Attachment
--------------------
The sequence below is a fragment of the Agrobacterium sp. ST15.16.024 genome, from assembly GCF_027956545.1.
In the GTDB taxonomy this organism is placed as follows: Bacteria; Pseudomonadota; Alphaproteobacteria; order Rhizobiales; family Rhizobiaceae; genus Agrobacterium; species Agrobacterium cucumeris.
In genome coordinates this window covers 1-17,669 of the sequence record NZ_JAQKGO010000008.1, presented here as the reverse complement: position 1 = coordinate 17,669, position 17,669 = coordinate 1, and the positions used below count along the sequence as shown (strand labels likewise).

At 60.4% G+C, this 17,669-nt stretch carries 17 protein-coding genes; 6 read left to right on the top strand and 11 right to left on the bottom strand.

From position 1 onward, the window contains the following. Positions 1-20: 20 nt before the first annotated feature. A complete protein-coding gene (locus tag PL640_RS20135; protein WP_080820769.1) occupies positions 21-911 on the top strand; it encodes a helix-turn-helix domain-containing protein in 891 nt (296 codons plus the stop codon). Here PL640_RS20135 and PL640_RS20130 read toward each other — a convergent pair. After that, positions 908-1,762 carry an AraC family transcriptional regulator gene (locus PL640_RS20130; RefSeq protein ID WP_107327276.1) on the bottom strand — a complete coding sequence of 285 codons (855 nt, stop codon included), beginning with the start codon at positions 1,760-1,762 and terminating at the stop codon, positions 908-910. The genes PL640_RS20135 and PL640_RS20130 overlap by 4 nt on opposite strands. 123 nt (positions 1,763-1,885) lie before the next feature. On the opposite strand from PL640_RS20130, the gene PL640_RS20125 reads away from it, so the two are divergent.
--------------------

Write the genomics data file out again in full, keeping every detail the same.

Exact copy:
The sequence below is a fragment of the Agrobacterium sp. ST15.16.024 genome, from assembly GCF_027956545.1.
In the GTDB taxonomy this organism is placed as follows: Bacteria; Pseudomonadota; Alphaproteobacteria; order Rhizobiales; family Rhizobiaceae; genus Agrobacterium; species Agrobacterium cucumeris.
In genome coordinates this window covers 1-17,669 of the sequence record NZ_JAQKGO010000008.1, presented here as the reverse complement: position 1 = coordinate 17,669, position 17,669 = coordinate 1, and the positions used below count along the sequence as shown (strand labels likewise).

At 60.4% G+C, this 17,669-nt stretch carries 17 protein-coding genes; 6 read left to right on the top strand and 11 right to left on the bottom strand.

From position 1 onward, the window contains the following. Positions 1-20: 20 nt before the first annotated feature. A complete protein-coding gene (locus tag PL640_RS20135; protein WP_080820769.1) occupies positions 21-911 on the top strand; it encodes a helix-turn-helix domain-containing protein in 891 nt (296 codons plus the stop codon). Here PL640_RS20135 and PL640_RS20130 read toward each other — a convergent pair. After that, positions 908-1,762 carry an AraC family transcriptional regulator gene (locus PL640_RS20130; RefSeq protein ID WP_107327276.1) on the bottom strand — a complete coding sequence of 285 codons (855 nt, stop codon included), beginning with the start codon at positions 1,760-1,762 and terminating at the stop codon, positions 908-910. The genes PL640_RS20135 and PL640_RS20130 overlap by 4 nt on opposite strands. 123 nt (positions 1,763-1,885) lie before the next feature. On the opposite strand from PL640_RS20130, the gene PL640_RS20125 reads away from it, so the two are divergent.